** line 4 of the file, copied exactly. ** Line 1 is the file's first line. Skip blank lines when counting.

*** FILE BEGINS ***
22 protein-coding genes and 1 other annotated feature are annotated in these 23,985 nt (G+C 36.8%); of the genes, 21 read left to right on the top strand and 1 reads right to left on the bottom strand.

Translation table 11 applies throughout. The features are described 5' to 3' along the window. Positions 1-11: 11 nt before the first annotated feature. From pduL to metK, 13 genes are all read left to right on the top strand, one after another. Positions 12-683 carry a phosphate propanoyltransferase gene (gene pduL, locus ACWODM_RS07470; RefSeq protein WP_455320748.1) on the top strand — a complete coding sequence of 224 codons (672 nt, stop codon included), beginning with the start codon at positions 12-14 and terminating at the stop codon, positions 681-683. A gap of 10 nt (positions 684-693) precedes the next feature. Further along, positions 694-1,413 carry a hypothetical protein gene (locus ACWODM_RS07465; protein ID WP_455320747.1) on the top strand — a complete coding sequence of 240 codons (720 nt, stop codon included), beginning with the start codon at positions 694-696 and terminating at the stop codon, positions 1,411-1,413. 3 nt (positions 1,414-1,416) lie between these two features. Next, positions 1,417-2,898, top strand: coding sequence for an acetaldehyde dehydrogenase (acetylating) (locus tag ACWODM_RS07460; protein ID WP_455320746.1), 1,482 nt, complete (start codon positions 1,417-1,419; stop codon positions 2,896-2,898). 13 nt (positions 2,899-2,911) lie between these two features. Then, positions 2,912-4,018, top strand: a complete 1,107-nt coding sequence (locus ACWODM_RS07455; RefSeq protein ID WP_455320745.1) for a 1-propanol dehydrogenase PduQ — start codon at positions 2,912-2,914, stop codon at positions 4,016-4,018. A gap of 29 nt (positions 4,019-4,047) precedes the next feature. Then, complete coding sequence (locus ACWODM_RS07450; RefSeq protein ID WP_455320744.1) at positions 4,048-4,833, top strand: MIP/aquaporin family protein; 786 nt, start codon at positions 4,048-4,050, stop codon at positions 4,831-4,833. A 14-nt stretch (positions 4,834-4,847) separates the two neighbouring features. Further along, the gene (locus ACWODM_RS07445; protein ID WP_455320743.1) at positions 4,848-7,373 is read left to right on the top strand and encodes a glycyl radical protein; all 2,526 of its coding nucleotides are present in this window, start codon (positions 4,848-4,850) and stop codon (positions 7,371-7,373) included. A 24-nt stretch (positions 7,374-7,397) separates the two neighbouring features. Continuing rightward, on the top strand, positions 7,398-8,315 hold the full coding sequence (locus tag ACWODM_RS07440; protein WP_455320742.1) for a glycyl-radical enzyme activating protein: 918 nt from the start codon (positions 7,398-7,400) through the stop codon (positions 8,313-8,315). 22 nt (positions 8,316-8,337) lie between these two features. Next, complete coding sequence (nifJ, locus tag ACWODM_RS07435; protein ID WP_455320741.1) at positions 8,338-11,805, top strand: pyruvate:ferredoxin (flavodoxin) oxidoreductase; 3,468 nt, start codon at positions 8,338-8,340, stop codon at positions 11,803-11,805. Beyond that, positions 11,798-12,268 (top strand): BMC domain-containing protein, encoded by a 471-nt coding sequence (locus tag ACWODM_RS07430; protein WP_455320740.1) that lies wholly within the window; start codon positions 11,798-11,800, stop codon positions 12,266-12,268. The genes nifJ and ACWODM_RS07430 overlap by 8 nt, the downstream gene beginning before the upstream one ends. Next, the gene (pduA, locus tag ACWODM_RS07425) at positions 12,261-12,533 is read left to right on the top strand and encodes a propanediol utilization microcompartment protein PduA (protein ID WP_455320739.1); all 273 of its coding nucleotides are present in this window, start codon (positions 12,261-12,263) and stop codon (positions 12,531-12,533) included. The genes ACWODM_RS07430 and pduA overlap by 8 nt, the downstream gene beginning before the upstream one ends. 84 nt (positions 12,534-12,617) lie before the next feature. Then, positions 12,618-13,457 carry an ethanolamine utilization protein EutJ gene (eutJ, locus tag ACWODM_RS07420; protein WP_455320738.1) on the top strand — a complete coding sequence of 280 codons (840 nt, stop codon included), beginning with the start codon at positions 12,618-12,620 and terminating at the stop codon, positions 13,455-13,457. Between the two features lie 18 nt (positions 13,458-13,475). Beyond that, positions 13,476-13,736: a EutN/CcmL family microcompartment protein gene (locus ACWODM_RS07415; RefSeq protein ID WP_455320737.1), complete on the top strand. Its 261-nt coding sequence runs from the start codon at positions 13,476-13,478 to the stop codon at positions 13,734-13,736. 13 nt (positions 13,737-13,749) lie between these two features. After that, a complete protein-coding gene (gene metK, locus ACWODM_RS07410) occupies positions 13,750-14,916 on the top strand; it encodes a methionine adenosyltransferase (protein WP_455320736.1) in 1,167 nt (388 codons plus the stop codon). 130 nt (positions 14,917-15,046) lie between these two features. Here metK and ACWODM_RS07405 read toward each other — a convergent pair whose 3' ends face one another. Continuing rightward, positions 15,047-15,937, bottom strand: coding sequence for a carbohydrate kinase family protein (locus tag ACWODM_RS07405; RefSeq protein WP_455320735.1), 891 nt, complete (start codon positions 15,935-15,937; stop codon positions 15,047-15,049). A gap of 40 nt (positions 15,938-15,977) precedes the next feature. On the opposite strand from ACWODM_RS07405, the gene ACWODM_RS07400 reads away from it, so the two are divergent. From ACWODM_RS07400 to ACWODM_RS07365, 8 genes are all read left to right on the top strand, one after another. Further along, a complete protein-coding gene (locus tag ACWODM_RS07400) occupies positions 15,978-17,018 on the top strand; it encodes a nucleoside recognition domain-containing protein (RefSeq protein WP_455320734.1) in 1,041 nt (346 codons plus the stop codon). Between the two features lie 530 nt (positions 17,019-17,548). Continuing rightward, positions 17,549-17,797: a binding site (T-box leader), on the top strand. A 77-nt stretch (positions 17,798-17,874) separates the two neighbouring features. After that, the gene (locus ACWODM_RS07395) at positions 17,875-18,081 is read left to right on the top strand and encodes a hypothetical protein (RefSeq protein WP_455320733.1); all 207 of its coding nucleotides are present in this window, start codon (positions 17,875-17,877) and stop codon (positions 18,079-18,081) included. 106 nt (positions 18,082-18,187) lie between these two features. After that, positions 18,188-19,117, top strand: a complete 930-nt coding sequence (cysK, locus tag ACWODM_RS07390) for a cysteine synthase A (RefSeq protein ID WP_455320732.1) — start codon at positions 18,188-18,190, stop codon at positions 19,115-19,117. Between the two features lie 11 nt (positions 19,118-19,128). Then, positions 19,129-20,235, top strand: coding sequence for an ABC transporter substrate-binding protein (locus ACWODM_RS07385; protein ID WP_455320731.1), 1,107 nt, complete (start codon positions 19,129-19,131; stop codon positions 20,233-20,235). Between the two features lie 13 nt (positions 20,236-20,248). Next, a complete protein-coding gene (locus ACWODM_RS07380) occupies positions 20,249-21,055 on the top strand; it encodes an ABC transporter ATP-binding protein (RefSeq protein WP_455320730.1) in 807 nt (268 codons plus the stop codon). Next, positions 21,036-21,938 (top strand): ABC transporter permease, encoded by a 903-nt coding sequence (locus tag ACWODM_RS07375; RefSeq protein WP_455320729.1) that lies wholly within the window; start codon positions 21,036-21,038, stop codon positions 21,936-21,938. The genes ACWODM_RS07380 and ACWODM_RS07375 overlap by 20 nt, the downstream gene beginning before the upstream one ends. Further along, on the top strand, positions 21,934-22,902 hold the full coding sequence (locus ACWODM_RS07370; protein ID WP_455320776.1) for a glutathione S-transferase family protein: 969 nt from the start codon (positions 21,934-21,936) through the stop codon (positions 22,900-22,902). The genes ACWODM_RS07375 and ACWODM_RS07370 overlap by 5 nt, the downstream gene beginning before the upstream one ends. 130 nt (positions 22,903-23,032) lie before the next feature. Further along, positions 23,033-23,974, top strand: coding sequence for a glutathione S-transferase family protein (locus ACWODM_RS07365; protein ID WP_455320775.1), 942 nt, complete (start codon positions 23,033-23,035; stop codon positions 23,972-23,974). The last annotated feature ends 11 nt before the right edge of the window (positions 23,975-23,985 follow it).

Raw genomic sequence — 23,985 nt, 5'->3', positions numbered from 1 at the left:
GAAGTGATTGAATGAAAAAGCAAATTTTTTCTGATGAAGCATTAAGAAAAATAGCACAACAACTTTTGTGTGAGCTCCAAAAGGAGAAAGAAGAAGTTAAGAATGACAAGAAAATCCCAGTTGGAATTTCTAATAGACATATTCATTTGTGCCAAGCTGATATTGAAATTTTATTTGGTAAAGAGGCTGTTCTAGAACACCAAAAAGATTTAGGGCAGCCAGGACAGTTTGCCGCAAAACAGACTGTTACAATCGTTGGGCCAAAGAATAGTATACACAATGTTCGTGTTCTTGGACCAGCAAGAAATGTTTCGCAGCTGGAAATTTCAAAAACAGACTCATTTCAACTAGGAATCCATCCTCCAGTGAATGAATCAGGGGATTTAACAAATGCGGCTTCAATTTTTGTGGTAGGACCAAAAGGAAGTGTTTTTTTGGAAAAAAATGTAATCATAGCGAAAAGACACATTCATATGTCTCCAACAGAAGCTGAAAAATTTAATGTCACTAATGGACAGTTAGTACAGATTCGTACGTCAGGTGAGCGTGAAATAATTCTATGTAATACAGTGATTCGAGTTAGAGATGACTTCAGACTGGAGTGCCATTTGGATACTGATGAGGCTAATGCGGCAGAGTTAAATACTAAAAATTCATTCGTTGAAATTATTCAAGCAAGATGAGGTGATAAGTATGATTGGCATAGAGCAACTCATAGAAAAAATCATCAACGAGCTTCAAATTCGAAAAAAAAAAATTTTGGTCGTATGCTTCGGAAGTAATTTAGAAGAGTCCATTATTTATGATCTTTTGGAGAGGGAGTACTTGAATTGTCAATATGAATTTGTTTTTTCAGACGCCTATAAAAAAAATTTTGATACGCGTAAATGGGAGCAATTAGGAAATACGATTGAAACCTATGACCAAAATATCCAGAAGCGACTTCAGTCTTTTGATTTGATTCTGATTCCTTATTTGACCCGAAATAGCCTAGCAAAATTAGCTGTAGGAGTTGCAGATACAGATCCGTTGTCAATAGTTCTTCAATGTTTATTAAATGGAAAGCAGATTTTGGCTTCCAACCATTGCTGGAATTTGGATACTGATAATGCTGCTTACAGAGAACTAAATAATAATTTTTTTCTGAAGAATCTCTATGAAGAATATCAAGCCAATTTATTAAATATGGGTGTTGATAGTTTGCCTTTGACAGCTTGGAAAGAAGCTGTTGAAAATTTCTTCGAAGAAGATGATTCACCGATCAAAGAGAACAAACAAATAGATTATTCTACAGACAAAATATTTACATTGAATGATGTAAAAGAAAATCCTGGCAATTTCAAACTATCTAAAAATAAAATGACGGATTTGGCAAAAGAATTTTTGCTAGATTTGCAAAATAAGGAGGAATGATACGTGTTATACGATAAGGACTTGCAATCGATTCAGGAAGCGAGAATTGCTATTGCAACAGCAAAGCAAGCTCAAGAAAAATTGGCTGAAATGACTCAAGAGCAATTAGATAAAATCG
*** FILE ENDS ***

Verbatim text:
GAAGTGATTGAATGAAAAAGCAAATTTTTTCTGATGAAGCATTAAGAAAAATAGCACAACAACTTTTGTGTGAGCTCCAAAAGGAGAAAGAAGAAGTTAAGAATGACAAGAAAATCCCAGTTGGAATTTCTAATAGACATATTCATTTGTGCCAAGCTGATATTGAAATTTTATTTGGTAAAGAGGCTGTTCTAGAACACCAAAAAGATTTAGGGCAGCCAGGACAGTTTGCCGCAAAACAGACTGTTACAATCGTTGGGCCAAAGAATAGTATACACAATGTTCGTGTTCTTGGACCAGCAAGAAATGTTTCGCAGCTGGAAATTTCAAAAACAGACTCATTTCAACTAGGAATCCATCCTCCAGTGAATGAATCAGGGGATTTAACAAATGCGGCTTCAATTTTTGTGGTAGGACCAAAAGGAAGTGTTTTTTTGGAAAAAAATGTAATCATAGCGAAAAGACACATTCATATGTCTCCAACAGAAGCTGAAAAATTTAATGTCACTAATGGACAGTTAGTACAGATTCGTACGTCAGGTGAGCGTGAAATAATTCTATGTAATACAGTGATTCGAGTTAGAGATGACTTCAGACTGGAGTGCCATTTGGATACTGATGAGGCTAATGCGGCAGAGTTAAATACTAAAAATTCATTCGTTGAAATTATTCAAGCAAGATGAGGTGATAAGTATGATTGGCATAGAGCAACTCATAGAAAAAATCATCAACGAGCTTCAAATTCGAAAAAAAAAAATTTTGGTCGTATGCTTCGGAAGTAATTTAGAAGAGTCCATTATTTATGATCTTTTGGAGAGGGAGTACTTGAATTGTCAATATGAATTTGTTTTTTCAGACGCCTATAAAAAAAATTTTGATACGCGTAAATGGGAGCAATTAGGAAATACGATTGAAACCTATGACCAAAATATCCAGAAGCGACTTCAGTCTTTTGATTTGATTCTGATTCCTTATTTGACCCGAAATAGCCTAGCAAAATTAGCTGTAGGAGTTGCAGATACAGATCCGTTGTCAATAGTTCTTCAATGTTTATTAAATGGAAAGCAGATTTTGGCTTCCAACCATTGCTGGAATTTGGATACTGATAATGCTGCTTACAGAGAACTAAATAATAATTTTTTTCTGAAGAATCTCTATGAAGAATATCAAGCCAATTTATTAAATATGGGTGTTGATAGTTTGCCTTTGACAGCTTGGAAAGAAGCTGTTGAAAATTTCTTCGAAGAAGATGATTCACCGATCAAAGAGAACAAACAAATAGATTATTCTACAGACAAAATATTTACATTGAATGATGTAAAAGAAAATCCTGGCAATTTCAAACTATCTAAAAATAAAATGACGGATTTGGCAAAAGAATTTTTGCTAGATTTGCAAAATAAGGAGGAATGATACGTGTTATACGATAAGGACTTGCAATCGATTCAGGAAGCGAGAATTGCTATTGCAACAGCAAAGCAAGCTCAAGAAAAATTGGCTGAAATGACTCAAGAGCAATTAGATAAAATCG